Graphic Novel Review: Keanna Maki

Passing For Human Cover By Liana Finck

The graphic novel I chose to read is called “Passing For Human” by Liana Finck. This novel was definitely something that drew me in right away. I think it was because of the cover of the novel. The cover portrays an animated moon and sun kissing. The image appeals to my aesthetic side of my life which sparked my interest more. My first impression was to get the book because of this, but I had to skim through it to make sure that I was actually going to like the content in it. After I did, I figured I would give it a go.

Looking back now that I have finished this novel, I realized it really centered its focus on mental health. In this novel, there is the main character named Leola who invited readers on the journey of how she became who she is. Along this journey, she shared the life of her mother and how she had a lot to why she is the way she is. The other character that was involved was this imaginary person who they would refer to as their shadow. So pretty much, Leola’s best friend was her own shadow and the shadow took the form of a human and had its own personality too. Not only do we see get to see Leola’s life throughout time, but we see how her shadow had a huge impact on her. It is important to note that the author Liana Finck is telling this story as her own memoir. This memoir is obviously a simplified and more creative way to tell her experiences in her life. I would say this novel does highlight mental health because throughout the novel, Leola struggles to find herself and find people who are willing to stay. The only one who did was her shadow. Which can also represent the loneliness she felt throughout her life.

Passing For Human by Liana Finck (162)

As far as the iconography goes, Finck does have creative illustrations that are aesthetically pleasing. Finck seems to draw the illustrations with a single pen/pencil as a reader may see. Some of the frames within the novel are more in detail than the others and some of them are more linguistic then the others. Having linear drawn images was what Finck was trying to aim towards. I think the writer/artist chose to use this type of iconography because it is more personal and unique for what Finck wants to portray to the readers. It also adds its own individuality and is able to make us think differently of what is happening in the novel.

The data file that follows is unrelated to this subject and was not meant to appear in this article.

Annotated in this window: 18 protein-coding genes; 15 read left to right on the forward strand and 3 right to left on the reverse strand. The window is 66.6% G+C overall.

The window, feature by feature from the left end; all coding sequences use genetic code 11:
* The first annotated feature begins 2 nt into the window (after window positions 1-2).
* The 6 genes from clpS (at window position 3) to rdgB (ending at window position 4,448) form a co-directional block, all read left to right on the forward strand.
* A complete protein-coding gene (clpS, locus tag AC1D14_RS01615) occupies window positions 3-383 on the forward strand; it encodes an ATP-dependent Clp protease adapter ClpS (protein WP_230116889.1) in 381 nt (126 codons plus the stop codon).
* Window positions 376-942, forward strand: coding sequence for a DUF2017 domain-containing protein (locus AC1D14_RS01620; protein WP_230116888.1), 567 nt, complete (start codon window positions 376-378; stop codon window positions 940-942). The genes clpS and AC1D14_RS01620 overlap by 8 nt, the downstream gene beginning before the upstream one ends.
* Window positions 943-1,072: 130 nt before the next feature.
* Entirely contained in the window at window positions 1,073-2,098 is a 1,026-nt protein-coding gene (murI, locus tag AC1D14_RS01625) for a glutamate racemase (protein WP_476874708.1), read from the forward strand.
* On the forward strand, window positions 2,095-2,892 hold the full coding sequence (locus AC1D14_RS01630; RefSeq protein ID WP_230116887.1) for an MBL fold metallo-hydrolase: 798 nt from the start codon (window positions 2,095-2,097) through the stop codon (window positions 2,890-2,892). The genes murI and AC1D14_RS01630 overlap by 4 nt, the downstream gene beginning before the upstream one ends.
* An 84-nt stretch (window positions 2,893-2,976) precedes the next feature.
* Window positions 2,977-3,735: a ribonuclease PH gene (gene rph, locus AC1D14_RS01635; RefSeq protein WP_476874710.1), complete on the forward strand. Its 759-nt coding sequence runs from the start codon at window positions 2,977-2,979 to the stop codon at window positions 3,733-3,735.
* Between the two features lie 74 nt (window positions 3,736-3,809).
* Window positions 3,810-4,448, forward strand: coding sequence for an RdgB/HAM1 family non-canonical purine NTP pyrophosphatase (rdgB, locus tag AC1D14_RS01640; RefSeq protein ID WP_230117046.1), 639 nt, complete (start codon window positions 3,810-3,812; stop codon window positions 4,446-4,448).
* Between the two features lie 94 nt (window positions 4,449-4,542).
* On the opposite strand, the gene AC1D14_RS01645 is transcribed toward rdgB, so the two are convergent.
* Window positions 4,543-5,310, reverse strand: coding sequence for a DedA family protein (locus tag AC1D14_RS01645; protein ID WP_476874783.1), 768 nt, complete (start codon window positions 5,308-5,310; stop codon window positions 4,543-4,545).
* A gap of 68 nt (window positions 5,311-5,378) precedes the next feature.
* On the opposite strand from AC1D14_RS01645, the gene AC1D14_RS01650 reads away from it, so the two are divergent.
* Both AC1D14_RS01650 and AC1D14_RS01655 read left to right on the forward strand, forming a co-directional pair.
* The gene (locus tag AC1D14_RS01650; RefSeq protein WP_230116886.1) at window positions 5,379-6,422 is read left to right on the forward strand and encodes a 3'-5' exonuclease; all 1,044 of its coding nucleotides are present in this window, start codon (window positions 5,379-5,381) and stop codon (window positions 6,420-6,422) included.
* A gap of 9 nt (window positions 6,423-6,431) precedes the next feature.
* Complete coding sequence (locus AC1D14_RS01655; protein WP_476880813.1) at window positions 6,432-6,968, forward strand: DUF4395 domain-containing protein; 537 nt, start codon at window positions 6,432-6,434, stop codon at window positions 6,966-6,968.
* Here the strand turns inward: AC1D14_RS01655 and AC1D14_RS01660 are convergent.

For the web comics this week, what struck me is that there is a difference when reading/viewing these comics digitally rather than physically. These web comics add more to a regular comic. These digital versions make the comics into short films in a way. The pace of how you read and click through the comics is all on the speed you take it. For one of the web comics, I found myself clicking through the comics at a good speed where I was still understanding the comic’s content but wanted to keep seeing what would happen next. The web comic “Mimi’s Last Coffee was interesting because, not only was it a click-by-click comic, but you were in control of the direction the comics went and sometimes the path you would choose had its own story and finished earlier then the main story. Overall, web comics do have many differences then what physical comics have. They both still classify as comics though.

Mimi’s Last Coffee (Web Comic) 


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